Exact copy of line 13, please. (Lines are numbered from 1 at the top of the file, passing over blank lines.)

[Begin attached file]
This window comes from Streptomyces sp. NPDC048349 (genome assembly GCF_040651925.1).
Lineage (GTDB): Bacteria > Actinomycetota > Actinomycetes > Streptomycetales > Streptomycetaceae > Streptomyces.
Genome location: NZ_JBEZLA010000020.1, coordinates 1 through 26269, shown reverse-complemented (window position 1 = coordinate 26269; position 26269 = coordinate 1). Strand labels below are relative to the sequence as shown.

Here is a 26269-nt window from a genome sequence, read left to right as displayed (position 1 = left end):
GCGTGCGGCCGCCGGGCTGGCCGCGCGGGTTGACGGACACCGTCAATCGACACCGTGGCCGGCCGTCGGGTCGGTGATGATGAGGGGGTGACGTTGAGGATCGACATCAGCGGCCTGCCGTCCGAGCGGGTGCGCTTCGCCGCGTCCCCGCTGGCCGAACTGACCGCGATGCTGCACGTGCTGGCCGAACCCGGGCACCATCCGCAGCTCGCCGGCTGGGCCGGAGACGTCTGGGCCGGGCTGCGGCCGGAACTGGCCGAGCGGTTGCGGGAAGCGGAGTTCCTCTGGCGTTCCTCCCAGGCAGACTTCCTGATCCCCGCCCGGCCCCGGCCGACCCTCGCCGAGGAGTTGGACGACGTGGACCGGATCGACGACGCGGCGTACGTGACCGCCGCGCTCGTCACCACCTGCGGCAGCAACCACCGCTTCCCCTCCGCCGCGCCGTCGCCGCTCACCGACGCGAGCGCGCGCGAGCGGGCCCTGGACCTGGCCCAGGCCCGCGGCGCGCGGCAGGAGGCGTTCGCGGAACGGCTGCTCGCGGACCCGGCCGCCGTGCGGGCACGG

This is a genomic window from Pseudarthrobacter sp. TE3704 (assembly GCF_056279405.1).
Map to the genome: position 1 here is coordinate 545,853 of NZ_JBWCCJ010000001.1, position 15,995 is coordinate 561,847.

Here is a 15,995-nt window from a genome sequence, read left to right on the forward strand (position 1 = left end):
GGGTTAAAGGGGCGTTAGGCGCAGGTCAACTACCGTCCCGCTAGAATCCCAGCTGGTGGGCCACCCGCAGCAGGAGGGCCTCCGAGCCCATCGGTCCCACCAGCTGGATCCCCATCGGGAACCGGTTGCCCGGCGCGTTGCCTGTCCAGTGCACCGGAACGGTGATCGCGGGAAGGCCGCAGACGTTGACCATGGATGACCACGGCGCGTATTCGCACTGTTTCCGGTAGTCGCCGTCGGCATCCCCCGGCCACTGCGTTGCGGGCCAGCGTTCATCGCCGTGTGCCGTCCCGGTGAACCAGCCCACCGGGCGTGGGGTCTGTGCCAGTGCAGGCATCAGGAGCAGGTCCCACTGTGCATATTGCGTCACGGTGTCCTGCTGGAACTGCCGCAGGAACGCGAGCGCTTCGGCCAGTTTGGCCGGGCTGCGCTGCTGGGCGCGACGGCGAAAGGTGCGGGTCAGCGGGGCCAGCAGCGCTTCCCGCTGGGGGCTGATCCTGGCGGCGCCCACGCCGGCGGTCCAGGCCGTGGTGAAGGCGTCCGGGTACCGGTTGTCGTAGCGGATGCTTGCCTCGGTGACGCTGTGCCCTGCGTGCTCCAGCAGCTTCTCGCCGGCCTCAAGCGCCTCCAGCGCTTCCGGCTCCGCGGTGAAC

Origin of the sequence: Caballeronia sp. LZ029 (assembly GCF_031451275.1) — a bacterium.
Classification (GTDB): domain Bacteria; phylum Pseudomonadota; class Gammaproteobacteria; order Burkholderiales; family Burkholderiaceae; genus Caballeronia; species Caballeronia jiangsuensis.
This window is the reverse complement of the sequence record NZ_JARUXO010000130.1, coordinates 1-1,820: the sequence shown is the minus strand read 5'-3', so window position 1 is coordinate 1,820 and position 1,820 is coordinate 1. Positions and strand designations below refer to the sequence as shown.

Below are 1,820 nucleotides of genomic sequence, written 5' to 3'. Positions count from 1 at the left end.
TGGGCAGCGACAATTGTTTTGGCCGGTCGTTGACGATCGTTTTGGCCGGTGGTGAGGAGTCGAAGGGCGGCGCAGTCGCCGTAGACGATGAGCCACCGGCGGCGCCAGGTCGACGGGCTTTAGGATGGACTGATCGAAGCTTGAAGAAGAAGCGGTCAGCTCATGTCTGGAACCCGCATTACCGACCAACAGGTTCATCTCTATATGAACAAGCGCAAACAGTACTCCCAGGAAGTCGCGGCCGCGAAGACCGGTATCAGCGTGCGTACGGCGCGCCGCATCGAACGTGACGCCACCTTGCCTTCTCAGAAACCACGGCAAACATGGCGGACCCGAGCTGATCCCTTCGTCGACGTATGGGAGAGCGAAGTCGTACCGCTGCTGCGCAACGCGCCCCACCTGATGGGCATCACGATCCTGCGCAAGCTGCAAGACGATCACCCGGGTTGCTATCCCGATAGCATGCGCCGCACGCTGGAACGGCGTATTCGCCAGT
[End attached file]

Below are 1,820 nucleotides of genomic sequence, written 5' to 3'. Positions count from 1 at the left end.